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The story of how Nawaz Sharif pulled back from nuclear war

On Saturday, Nawaz Sharif swept to victory in Pakistan's parliamentary elections, capping a frantic election season and handing the former prime minister a sufficient number of seats to assemble what is likely to be a far more stable government than his country has witnessed in recent years.

But observers of Pakistani politics in the United States are likely to wonder what Sharif's election means for the troubled relations between the two countries. And one paragraph in the New York Times write-up of Sharif's victory offers a clue:

He first came to American attention during Pakistan's tense confrontation with India in 1999, when the possibility of a nuclear conflict was averted thanks to mediation by President Bill Clinton.

In a mere 30 words, the Times reviews an episode that brought the world about as close to nuclear war as it has come since the Cuban missile crisis. And Nawaz Sharif, the man about to assume power in Pakistan, was one of the central characters in that drama.

In the spring of 1999, the Pakistani army, without notifying then-Prime Minister Sharif, crossed the Line of Control and seized strategically vital outposts in the Kargil district of Indian-controlled Kashmir. India had abandoned the mountainous outposts for the winter, and moved swiftly to retake their territory when they realized what had happened. The ensuing conflict became known as the Kargil War.

Abandoning its Cold War ally, the United States identified Pakistan as the belligerent and threatened to cut off a much-needed IMF loan package in an effort to force Islamabad to withdraw to the Line of Control. Wedged between the Pakistani military and the White House, Sharif flew in desperation to Washington for a tense July 4 meeting. Fearing for his life, he brought along his wife and children.

On the morning of the 4th, Clinton's advisors convened to inform Sharif that American intelligence had gotten wind of Pakistan's plans to mobilize its nuclear weapons. If Clinton decided to recognize Pakistani territorial gains, India would surely escalate the conflict, risking a nuclear response from the Pakistanis. If Clinton managed to get Sharif to retreat to the Line of Control, nuclear war would likely be averted, but Pakistani military leaders would probably depose Sharif at their first chance.

Sandy Berger, the U.S. national security advisor, told Clinton that he was heading into the single most important meeting with a foreign leader of his presidency. The goal was to get Sharif to retreat but give him sufficient political cover to hang on to power. "If he arrives as a prime minister but stays as an exile," Berger told Clinton, "he's not going to be able to make stick whatever deal you get out of him."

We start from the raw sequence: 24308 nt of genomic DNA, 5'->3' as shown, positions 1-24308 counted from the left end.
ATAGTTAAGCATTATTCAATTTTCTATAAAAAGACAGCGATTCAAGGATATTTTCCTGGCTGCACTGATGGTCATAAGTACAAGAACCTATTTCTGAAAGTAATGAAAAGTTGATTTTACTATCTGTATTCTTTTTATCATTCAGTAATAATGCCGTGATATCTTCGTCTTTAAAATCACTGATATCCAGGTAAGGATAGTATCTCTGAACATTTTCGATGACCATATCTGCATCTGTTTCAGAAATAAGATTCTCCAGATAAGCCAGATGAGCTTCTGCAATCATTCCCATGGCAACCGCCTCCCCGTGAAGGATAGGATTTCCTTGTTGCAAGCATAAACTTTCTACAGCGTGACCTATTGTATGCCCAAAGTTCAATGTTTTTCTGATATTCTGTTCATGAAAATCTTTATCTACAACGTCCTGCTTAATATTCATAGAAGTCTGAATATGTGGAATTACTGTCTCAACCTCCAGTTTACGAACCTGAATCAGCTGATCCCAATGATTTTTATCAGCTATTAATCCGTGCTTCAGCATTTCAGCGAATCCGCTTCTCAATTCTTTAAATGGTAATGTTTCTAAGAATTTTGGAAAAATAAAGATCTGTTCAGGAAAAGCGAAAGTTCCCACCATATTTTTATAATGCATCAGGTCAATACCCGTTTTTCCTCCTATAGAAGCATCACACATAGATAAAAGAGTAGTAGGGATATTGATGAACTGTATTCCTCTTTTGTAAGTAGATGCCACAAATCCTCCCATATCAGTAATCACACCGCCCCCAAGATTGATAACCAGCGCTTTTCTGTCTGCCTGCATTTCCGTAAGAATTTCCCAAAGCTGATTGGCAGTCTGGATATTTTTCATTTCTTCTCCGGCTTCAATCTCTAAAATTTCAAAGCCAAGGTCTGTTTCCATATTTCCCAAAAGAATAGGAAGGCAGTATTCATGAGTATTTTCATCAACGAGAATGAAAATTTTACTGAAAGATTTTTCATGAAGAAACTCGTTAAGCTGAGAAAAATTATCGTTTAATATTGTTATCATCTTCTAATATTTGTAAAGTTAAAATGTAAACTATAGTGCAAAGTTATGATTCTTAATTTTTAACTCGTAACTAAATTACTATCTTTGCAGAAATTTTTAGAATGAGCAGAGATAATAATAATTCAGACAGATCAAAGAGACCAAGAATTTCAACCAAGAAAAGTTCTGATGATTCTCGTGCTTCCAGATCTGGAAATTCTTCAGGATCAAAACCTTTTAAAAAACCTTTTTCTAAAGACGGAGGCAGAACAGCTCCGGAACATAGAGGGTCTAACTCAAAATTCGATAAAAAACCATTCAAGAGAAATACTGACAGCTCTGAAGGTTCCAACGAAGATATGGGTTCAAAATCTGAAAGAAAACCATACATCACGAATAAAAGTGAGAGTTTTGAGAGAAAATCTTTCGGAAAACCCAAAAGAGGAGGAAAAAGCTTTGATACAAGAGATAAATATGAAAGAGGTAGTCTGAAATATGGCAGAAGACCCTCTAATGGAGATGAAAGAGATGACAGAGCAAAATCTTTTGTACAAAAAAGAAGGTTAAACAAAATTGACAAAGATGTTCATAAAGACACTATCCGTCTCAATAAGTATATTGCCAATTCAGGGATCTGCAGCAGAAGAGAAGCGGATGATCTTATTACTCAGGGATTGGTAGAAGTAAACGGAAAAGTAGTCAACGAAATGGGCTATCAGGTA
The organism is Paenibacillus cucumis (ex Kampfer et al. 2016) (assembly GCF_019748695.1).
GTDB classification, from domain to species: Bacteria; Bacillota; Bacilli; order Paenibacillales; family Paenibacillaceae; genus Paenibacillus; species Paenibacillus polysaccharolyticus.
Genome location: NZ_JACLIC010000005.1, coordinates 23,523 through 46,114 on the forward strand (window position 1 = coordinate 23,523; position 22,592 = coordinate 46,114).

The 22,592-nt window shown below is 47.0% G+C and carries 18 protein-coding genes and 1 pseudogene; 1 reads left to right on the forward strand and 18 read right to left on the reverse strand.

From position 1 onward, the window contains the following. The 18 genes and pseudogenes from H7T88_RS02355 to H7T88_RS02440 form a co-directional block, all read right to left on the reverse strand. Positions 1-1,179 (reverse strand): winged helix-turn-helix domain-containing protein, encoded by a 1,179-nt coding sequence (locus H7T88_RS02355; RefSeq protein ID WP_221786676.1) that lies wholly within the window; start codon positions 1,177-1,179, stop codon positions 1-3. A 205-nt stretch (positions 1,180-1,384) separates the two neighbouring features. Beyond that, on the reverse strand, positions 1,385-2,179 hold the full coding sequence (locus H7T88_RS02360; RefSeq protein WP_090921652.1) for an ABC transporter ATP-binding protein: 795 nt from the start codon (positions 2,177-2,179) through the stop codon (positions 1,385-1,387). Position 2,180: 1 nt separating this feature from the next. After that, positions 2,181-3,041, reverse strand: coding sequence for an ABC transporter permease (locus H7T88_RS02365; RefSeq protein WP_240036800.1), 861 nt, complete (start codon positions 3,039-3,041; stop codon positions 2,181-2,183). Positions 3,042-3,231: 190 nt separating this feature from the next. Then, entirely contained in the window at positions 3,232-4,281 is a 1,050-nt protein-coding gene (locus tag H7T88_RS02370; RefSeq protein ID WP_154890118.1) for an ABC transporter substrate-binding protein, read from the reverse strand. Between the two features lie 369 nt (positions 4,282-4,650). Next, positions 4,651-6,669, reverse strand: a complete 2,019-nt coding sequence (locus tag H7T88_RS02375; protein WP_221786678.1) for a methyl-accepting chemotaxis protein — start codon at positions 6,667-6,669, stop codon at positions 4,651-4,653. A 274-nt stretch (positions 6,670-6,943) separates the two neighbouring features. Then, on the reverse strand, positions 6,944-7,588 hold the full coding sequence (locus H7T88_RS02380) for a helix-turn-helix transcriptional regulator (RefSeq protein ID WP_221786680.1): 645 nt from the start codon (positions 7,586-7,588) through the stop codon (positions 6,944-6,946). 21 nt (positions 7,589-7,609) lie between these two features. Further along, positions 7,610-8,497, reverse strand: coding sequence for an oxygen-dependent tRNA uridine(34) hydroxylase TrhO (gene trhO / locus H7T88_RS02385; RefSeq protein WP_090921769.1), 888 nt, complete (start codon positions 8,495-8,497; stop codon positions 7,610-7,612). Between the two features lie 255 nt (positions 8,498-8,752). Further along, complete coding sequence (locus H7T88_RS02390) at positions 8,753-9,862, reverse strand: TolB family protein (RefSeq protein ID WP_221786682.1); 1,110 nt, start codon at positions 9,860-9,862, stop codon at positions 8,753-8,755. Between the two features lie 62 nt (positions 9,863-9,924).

After a back-and-forth between the two leaders, Sharif asked to meet privately with Clinton. Alone with Sharif and Bruce Riedel, a National Security Council official taking notes, Clinton informed the prime minister of the Pakistani military's nuclear preparations (Sharif seemed surprised) and threatened to issue a statement pinning the blame for the conflict on Pakistan if Sharif refused to pull his forces back. According to Riedel's account of the meeting, Clinton compared the situation to the Cuban missile crisis and asked Sharif if he realized what would happen if even one bomb were dropped. Sharif finished Clinton's sentence for him, noting that it would be a catastrophe.

Out of options and having realized that Clinton would never recognize Pakistan's territorial gains, Sharif beat a hasty retreat and agreed to withdraw his forces. The only political cover he secured was a commitment from Clinton to take a personal interest in the 'Lahore process,' which was aimed at resolving the India-Pakistan border dispute. But that was all he got. Nuclear war was averted, and Clinton secured a diplomatic victory.

Three months later, Sharif was deposed and eventually exiled by the man who ordered Pakistani forces into Kargil: Pervez Musharraf. Now Sharif is set to return to power, while Musharraf is under house arrest.

It's a remarkable reversal of fortune for two men who very nearly started a nuclear war.

ROBERTO SCHMIDT/AFP/Getty Images

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